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Shaping Forest Grove's Future

Getting to know your city council candidates is as easy as Q and A

Candidates -- This week, the News-Times begins a series of 'Questions and Answers' with the four candidates running for the three open seats on the Forest Grove City Council. This initial give-and-take, conducted by e-mail, is aimed at presenting readers with a broad sense of the candidates' qualifications, characteristics and priorities.

Future weeks will focus on specific topics.

Q What is the biggest challenge facing the City of Forest Grove, and how well is the city responding to it?

ALDIE HOWARD: Adjusting to the reality of growth. I don't think that the city is doing very many things well in dealing with the challenge of growth. The staff muddles through each challenge, plods along hoping that everything will eventually work out. All of the tools are in place but the staff finds it difficult to work on the problems. The reason is obvious - no one at the council level has ever been involved in development. Without direction from the council to the city manager and then to staff, this thing cannot work. The council must give the city manager a set of orders and make sure that those orders are disseminated to the staff. I also think that it would be helpful if the council invited various contractors, builders and suppliers to a round-table discussion of issues related to development.

TOM JOHNSTON: A solid means of funding for our public safety. The city has formed a public-safety committee representing a cross section of this community addressing its current and future needs. There are now plans to have a public safety levy on the November ballot to allow for secured funding of our public safety for the next few years. That said, to do a better job of funding our public safety, we should have identified the financial shortcomings at an earlier date. We should also work on ways to develop a dedicated fund for public safety to secure a safe and livable community.

CAMILLE MILLER: The city's image. Some people think the city is riding rough shod over their lives. We all need to understand that, for the most part, the city has to live within the restraints of Metro, its comprehensive land-use plan, building codes and a host of other regulations. We need to help the citizens understand that the council doesn't have as much control as is thought. We need to nurture an understanding that city government is not a bad guy, it's just trying to implement the regulations that the state and Metro have given them.

RON THOMPSON: Maintaining a positive quality of life as we grow. The current development of the Vision Statement and Action Plan for a 20-year view for the future is our first step. Next, will be the comprehensive plan update, which will start with our annual Town Hall Meeting this January. The comprehensive plan is a 10 to 15-year land-use plan. Public input is the most important element in these efforts. What can the city do better? The base data for the floodplain zone is needed along Gales Creek. Second, population data needs to be updated from the 2000 census. Forest Grove is not the city it was in the 2000 census. Most people you meet on the street have been here less than four years.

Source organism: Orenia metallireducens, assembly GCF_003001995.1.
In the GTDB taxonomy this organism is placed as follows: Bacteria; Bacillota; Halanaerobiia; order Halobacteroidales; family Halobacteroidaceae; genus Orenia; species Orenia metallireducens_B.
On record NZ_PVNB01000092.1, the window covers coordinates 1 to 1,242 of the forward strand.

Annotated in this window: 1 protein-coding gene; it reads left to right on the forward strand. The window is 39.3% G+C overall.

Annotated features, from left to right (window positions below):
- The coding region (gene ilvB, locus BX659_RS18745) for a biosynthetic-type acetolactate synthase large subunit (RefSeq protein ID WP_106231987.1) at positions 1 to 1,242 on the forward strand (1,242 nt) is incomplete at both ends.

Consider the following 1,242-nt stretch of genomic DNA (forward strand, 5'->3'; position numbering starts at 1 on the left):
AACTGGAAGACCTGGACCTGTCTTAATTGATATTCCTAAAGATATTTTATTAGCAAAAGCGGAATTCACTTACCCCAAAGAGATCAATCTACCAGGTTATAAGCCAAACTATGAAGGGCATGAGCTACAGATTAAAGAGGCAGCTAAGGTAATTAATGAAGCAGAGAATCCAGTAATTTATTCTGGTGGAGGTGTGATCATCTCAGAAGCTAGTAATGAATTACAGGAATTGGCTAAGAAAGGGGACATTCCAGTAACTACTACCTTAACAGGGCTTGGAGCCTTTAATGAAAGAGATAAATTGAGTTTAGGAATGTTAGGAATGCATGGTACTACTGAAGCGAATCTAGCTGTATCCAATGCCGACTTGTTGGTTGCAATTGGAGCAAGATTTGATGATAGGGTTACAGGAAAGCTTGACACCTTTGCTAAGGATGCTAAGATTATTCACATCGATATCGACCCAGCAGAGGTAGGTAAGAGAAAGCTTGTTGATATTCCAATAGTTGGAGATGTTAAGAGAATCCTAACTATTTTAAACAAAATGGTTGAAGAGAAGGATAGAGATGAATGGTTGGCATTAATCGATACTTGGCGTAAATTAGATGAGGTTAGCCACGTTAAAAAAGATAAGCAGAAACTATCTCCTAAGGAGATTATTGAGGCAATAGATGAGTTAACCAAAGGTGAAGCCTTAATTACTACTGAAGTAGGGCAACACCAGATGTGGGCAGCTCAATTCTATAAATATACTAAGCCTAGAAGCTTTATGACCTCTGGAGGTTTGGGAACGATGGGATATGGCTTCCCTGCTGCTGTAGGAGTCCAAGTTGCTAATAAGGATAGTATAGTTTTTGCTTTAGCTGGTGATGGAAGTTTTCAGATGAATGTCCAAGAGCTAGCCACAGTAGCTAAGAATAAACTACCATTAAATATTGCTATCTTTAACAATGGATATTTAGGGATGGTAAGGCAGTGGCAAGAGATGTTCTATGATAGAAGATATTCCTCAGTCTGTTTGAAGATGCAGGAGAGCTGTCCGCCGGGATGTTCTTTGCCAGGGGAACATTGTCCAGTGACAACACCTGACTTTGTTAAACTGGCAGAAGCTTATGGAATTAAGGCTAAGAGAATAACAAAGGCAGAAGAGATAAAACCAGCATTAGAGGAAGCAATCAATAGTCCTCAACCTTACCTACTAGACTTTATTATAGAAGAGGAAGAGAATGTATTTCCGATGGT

QWhat skills, from your public or private life, do you have that will help you guide to city in addressing what you've identified as the city's #1 challenge.

HOWARD: Perhaps my response to the question sounds militaristic and it is. All of my working life I have been given very responsible positions under very difficult circumstances and I have excelled because I am a leader. I am judiciously experimental, creative, willing to listen to others and I possess a very humanitarian outlook from world travel.

JOHNSTON: I have been a fireman and policeman for 35 years. I have done various tasks at both jobs. With my background I have a very good idea of what it will take to maintain the necessary needs for our police and fire departments to continue into the future.

MILLER: Running a successful business gives me the experience to understand the basics of running a business. Loving this city gives me the skill to do what I believe is best for it, given the restrictions placed on us.

THOMPSON: I have training - a master's degree in Outdoor Recreation Planning and job experience in city planning (in Yachats and Waldport) and served on the Forest Grove Planning Commission for nine years. Also, my 30 years of Forest Service experience was a record of getting things done.

QWhat are the other two biggest issues facing the city?

HOWARD: Money is always an issue. Police and fire services should be funded thru levies. With as many seniors as we have it seems to me that the Senior Center should be fully funded. Number two, the relationshis between the council and the city manager and the staff needs some drastic attention if we are to attract businesses who cannot afford to wait for months for the city to respond with land use and public works reviews.

JOHNSTON: Maintaining our low rates of electricity into the future and securing domestic water into the future.

MILLER: Education and the economy. The economy is really in pretty good shape. However, we need more industrial and commercial development for myriad reasons, not the least of which is to lighten the tax load burden.

THOMPSON: Providing the infrastructure (from utilities and parks to arts and schools) to meet the needs for citizens, and, maintaining quality city services as we grow.

QIf elected, what would be your top goal for the next four years?

HOWARD: My goal is to bring this city to life. There is no reason why we shouldn't have a robust downtown, a gorgeous entrance to the city from the east, an active, funded Senior Center, a summer activities program with Pacific University. I want the staff to be responsive to the citizenry.

JOHNSTON: To secure dedicated funds for public safety by educating citizens about the facts, so that the citizens' decisions are helping make the community safe.

MILLER: Help the citizens understand that we're all in this boat together and the city government also wants what you want - again, given the restrictions placed on us by governmental restrictions.